EP 3 — F**K getting bread, I’m making sourdough

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Rosemary Sourdough

On this weeks episode, we attempt to translate incomprehensible lyrics from Future, Lil Yachty, and Young Thug–while making rosemary sourdough bread.  If you live at altitude check out the altitude bread tips at the bottom.

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Ingredients

Refer to this beginner’s guide if you do not already have a sourdough starter / aren’t familiar with how difficult it is to make artisanal bread.

  1. 150g (a little more than 1/2 cup) active and recently fed sourdough starter
  2. 250g water (1 cup and 2 tablespoons)
  3. 500g BREAD FLOUR (roughly 2 cups but its better to weigh it) ***do not use all-purpose or the bread will not be puffy and nice
  4. 0.9 oz / 2 tbs. olive oil
  5. 10g / 1 tsp. sea salt
  6. 15g / 1.5 tsp rosemary
  7. A bit of corn meal for dusting
  8. A dutch oven

Preparation

  1. Once you have the PERFECT starter, combine with the flour, water, and oil.  Squish all of these ingredients together and let it stand for 30 minutes.
  2. Add the salt and half a teaspoon of water to the dough and fold it over to incorporate the salt.  Keep folding and squishing the dough until the salt is dissolved.
  3. Fermentation station! Cover your bowl with plastic wrap and a kitchen towel. Leave it in a warm spot to rise. You’ll know the dough is ready when it about 1.5-2X its original size.  This can take between 3-12 hours depending on the temperature of your ingredients, the potency of your starter and the surrounding environment. We recommend cooing at you dough and giving it compliments to help inflate its ego.
  4. Optional stretching for fluffiness–every 30 minutes or so during the first 2.5 hours of fermentation, stretch the dough out by simply gathering a portion and pulling.  Then fold that portion back into the dough.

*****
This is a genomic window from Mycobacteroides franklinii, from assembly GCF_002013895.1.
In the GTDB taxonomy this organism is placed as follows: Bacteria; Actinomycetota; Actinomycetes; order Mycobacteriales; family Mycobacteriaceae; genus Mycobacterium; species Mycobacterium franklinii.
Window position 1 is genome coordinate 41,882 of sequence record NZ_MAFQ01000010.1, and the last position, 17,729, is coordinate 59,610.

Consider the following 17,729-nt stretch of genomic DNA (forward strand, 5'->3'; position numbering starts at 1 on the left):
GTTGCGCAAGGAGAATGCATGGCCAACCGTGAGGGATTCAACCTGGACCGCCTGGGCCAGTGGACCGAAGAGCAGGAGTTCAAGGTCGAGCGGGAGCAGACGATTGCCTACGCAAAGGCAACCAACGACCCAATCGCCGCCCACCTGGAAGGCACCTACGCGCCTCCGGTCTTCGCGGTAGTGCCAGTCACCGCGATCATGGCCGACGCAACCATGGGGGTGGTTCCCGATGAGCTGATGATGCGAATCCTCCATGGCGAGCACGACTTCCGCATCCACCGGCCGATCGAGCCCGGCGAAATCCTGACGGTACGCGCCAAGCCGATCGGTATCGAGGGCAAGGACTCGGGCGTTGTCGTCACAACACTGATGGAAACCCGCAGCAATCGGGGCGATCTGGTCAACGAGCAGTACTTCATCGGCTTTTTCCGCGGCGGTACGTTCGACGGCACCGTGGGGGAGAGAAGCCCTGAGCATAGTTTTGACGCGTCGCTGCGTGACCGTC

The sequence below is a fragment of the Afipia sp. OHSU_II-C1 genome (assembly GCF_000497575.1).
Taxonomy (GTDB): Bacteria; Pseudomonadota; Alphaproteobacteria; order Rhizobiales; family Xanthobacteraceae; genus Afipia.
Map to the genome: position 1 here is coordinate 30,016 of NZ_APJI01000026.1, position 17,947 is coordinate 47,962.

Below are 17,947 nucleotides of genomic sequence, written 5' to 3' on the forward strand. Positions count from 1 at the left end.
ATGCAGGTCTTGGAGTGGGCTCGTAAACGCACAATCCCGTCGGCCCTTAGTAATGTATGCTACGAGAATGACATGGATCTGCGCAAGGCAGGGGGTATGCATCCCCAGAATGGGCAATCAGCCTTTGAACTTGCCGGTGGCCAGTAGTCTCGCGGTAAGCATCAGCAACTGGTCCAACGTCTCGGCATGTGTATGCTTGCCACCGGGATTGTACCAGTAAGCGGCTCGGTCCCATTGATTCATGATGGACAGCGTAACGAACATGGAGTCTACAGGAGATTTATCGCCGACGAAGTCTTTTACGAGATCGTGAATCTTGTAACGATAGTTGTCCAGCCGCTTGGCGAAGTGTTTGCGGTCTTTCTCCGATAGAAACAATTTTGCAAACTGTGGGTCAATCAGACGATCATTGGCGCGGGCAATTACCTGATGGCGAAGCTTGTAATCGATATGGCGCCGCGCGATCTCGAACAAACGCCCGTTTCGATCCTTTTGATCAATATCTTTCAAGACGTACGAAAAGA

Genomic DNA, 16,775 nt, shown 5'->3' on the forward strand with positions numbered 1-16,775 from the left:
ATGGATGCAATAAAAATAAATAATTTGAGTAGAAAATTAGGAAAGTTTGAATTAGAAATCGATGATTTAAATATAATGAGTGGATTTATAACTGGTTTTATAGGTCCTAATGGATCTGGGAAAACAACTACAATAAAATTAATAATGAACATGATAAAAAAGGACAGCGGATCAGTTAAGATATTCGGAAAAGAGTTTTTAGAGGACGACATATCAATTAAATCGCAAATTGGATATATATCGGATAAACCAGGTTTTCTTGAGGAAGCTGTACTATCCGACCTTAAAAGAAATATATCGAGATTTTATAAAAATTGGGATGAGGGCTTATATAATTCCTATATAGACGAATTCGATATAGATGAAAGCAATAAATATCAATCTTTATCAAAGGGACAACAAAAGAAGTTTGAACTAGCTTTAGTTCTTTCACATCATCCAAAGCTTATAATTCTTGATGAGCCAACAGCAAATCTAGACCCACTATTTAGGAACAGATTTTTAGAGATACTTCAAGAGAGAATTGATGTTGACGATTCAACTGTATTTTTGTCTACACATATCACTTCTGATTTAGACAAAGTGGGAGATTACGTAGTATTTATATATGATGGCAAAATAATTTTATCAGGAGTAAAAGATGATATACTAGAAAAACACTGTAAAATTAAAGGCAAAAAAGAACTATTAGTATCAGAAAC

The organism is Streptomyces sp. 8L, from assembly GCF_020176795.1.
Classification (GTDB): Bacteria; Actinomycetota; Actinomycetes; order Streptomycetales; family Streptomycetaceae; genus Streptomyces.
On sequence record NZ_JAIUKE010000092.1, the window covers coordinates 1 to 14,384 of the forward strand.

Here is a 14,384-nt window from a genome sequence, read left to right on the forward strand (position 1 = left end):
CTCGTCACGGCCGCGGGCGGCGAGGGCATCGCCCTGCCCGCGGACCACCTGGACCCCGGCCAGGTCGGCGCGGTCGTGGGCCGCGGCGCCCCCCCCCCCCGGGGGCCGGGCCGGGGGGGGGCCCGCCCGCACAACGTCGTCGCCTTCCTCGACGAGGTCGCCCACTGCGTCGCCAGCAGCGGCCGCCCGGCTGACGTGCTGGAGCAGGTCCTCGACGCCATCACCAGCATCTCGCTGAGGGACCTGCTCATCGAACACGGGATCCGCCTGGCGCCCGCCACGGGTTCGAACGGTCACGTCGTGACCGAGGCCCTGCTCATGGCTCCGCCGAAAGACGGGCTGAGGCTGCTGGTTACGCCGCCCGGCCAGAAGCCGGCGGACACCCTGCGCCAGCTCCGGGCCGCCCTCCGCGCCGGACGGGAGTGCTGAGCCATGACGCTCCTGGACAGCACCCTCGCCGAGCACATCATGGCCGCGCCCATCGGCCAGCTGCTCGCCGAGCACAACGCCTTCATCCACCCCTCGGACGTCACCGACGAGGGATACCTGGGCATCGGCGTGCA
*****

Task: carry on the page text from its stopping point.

5. Flour half of a work station to shape your dough.  It will naturally deflate as you shape it.
  6. You can start by shaping it into a ball and then cupping the sides until it looks satisfactory.
  7. Coat the bottom of the dutch oven with a thin layer of corn meal.  Put the dough in the dutch oven, covered, for a second rise period of 1 hour, or until it looks puffier and less dense.
  8. Right before your bread goes into the oven, make a shallow slash about 2 inches long in the center of the dough. Use a sharp knife.
  9.  Preheat your oven to 450 F.
  10. Place your bread into the oven (lid on) and reduce the temperature to 400 F. Bake for 20 minutes. Remove the lid, and continue to bake (uncovered) for an additional 40 minutes or until deep, golden brown. Keep in mind that all ovens are different; you might have to make minimal adjustments to these temperatures.
  11. During the last 10 minutes of baking, crack open the oven door. This allows the moisture to escape, leaving your bread with a crisp crust.
  12. Cooling: you’ve worked hard, don’t ruin it!  Remove the bread from the oven, and cool on a wire rack for at least an hour before slicing. Don’t cut too soon or else the inside will be gummy.

 

UPDATE FOR ALTITUDE:

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I made a wayyyy better loaf when we experimented more with high altitude.  The first one was good but i got it to rise a lot more so it was even moister and filled with bubbles.  The picture above is horrendous because we ate all the bread before I got more photos… and it was taken in a dimly lit kitchen at 12am.

Tip 1:  For the second rise instead of placing the loaf in the dutch oven, put it in the fridge inside a bread basket, and put the floured basket inside a non perforated plastic bag, for a slow rise of 8 hours.  Bread rises faster at altitude so a warm place isn’t always better.

Tip 2:  Make sure your stater looks like a nervous system network and is fully mature.

Tip 3:  Buy the book “Flour Water Salt Yeast” by Ken Forkish

 

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